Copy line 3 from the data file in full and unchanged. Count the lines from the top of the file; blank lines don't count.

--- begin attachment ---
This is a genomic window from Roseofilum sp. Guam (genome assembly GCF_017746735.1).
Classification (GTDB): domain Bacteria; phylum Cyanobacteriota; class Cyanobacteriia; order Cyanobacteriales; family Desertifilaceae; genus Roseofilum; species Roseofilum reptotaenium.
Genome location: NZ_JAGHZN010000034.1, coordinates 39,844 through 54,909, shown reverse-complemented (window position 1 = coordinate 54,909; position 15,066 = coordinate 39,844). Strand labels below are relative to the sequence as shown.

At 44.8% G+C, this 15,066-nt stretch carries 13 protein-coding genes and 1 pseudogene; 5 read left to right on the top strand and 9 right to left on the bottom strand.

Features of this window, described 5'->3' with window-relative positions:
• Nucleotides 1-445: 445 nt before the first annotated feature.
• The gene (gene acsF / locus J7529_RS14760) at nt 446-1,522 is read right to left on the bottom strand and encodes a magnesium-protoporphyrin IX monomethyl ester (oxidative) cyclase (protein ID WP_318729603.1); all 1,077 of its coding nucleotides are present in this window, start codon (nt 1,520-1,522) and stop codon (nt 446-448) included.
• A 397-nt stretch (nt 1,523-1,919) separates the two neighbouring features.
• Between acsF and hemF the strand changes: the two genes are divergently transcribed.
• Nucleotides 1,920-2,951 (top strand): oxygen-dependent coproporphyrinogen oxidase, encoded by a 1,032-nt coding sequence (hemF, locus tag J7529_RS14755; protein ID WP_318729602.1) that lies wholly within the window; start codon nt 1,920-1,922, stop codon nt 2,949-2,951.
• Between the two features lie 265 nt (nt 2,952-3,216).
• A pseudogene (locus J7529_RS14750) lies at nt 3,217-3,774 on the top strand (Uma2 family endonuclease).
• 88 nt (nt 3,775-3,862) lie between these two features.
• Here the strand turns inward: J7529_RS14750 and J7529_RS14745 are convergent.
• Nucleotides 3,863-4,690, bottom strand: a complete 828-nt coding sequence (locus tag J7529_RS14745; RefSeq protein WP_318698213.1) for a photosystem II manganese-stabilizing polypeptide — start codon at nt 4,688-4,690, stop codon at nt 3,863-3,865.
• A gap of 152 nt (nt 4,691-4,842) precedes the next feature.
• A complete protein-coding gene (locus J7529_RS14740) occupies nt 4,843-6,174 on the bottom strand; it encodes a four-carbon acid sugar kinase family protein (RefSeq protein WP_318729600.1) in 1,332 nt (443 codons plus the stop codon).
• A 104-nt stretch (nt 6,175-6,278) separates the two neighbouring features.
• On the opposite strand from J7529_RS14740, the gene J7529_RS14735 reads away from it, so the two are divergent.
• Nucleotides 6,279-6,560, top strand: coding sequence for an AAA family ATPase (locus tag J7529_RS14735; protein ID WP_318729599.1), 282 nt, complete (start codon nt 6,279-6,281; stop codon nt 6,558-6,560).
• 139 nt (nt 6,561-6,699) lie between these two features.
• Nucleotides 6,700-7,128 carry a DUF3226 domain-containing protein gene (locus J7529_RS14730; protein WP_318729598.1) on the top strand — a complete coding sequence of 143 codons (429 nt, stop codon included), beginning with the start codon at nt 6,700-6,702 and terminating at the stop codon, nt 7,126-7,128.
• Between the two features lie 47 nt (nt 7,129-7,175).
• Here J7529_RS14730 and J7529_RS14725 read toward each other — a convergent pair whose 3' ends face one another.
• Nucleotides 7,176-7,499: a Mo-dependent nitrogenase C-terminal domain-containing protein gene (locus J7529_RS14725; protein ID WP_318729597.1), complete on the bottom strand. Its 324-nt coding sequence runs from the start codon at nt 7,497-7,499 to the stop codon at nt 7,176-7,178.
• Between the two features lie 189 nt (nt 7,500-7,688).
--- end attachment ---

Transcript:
Genome location: NZ_JAGHZN010000034.1, coordinates 39,844 through 54,909, shown reverse-complemented (window position 1 = coordinate 54,909; position 15,066 = coordinate 39,844). Strand labels below are relative to the sequence as shown.